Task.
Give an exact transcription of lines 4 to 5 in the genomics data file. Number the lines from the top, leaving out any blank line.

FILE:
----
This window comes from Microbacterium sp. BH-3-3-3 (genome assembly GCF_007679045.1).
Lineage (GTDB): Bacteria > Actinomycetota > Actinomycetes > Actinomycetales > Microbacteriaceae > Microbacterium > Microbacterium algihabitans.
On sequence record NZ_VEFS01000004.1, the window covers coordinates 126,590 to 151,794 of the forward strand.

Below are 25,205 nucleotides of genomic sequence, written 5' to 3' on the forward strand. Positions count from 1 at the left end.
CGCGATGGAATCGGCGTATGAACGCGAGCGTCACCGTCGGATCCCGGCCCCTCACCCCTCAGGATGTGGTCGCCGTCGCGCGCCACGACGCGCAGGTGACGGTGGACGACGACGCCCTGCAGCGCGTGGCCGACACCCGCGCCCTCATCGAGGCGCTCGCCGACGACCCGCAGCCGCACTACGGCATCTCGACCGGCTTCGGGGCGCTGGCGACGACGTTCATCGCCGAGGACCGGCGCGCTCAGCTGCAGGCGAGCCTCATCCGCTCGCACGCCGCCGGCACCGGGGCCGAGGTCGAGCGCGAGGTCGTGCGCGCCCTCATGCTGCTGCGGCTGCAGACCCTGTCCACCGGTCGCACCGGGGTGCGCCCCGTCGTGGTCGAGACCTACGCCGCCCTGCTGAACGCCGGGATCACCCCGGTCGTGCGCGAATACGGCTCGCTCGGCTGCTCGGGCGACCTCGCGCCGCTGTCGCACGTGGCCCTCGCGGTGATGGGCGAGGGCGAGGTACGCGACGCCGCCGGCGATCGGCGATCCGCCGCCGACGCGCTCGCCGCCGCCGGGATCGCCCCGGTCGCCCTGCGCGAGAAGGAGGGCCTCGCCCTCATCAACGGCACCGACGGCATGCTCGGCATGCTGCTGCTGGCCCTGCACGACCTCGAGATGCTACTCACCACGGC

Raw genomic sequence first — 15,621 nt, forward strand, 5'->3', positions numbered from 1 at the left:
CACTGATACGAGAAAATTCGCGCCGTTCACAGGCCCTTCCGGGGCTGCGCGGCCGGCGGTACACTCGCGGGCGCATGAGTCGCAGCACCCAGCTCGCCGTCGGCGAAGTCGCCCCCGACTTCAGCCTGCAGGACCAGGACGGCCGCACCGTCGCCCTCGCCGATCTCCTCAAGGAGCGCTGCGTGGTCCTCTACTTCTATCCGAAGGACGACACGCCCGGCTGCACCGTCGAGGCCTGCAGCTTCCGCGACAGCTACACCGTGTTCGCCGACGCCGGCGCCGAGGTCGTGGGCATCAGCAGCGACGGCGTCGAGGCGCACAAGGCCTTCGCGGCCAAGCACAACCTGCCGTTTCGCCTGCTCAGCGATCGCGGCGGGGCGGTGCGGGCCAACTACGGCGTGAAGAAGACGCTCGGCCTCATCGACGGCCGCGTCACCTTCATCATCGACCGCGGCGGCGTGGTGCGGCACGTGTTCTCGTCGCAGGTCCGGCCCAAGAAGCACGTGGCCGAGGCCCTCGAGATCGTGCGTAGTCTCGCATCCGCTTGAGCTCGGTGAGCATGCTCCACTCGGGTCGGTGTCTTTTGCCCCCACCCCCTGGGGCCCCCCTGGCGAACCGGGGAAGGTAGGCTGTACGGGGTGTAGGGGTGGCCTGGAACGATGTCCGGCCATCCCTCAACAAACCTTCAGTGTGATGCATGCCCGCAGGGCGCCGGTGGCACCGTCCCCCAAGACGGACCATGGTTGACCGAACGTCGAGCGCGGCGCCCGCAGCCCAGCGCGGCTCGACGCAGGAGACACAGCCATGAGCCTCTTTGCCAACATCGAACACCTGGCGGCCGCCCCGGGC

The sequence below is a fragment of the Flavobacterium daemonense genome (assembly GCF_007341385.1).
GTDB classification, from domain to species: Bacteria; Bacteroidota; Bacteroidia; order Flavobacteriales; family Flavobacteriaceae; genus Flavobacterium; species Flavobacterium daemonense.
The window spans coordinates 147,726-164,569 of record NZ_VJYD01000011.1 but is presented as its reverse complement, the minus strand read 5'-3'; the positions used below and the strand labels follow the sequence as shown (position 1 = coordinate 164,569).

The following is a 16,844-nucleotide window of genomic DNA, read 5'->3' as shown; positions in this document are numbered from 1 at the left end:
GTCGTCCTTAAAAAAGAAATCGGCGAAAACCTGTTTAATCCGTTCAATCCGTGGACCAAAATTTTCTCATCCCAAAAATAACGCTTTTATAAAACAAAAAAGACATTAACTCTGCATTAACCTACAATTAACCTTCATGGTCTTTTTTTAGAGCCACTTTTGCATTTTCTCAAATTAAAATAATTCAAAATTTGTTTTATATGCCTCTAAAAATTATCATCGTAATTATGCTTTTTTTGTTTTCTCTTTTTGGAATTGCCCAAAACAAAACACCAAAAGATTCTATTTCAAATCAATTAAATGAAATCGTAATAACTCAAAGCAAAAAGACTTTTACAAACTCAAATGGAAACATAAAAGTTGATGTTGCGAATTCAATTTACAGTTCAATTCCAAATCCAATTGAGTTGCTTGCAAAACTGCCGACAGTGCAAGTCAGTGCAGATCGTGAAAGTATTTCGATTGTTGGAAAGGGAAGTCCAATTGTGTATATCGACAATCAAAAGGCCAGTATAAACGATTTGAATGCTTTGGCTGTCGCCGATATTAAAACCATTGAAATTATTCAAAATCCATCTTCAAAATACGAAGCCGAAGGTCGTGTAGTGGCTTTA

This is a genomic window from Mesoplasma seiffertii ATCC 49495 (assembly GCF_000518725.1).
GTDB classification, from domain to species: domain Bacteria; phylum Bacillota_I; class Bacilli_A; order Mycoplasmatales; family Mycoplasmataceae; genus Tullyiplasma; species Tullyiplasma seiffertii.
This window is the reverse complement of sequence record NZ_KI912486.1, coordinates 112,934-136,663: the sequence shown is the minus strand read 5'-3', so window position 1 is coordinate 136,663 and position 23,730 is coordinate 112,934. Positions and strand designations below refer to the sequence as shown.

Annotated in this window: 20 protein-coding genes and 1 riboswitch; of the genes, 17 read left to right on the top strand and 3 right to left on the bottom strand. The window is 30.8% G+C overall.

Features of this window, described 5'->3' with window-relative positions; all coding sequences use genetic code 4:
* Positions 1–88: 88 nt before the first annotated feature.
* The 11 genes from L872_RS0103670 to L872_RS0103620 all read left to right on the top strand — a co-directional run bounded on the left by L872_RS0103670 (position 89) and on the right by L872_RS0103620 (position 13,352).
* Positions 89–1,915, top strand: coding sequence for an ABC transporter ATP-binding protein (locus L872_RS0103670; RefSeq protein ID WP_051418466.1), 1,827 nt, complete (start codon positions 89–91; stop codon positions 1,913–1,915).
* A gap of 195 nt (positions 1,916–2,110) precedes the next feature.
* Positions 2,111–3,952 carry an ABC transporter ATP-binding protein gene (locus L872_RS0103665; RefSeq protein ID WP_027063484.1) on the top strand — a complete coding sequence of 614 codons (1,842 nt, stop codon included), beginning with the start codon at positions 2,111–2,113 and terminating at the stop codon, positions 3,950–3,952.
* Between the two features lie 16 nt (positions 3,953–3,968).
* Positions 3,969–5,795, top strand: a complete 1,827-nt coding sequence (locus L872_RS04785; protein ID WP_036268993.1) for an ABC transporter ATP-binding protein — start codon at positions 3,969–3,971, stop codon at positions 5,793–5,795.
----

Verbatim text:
Below are 25,205 nucleotides of genomic sequence, written 5' to 3' on the forward strand. Positions count from 1 at the left end.
CGCGATGGAATCGGCGTATGAACGCGAGCGTCACCGTCGGATCCCGGCCCCTCACCCCTCAGGATGTGGTCGCCGTCGCGCGCCACGACGCGCAGGTGACGGTGGACGACGACGCCCTGCAGCGCGTGGCCGACACCCGCGCCCTCATCGAGGCGCTCGCCGACGACCCGCAGCCGCACTACGGCATCTCGACCGGCTTCGGGGCGCTGGCGACGACGTTCATCGCCGAGGACCGGCGCGCTCAGCTGCAGGCGAGCCTCATCCGCTCGCACGCCGCCGGCACCGGGGCCGAGGTCGAGCGCGAGGTCGTGCGCGCCCTCATGCTGCTGCGGCTGCAGACCCTGTCCACCGGTCGCACCGGGGTGCGCCCCGTCGTGGTCGAGACCTACGCCGCCCTGCTGAACGCCGGGATCACCCCGGTCGTGCGCGAATACGGCTCGCTCGGCTGCTCGGGCGACCTCGCGCCGCTGTCGCACGTGGCCCTCGCGGTGATGGGCGAGGGCGAGGTACGCGACGCCGCCGGCGATCGGCGATCCGCCGCCGACGCGCTCGCCGCCGCCGGGATCGCCCCGGTCGCCCTGCGCGAGAAGGAGGGCCTCGCCCTCATCAACGGCACCGACGGCATGCTCGGCATGCTGCTGCTGGCCCTGCACGACCTCGAGATGCTACTCACCACGGC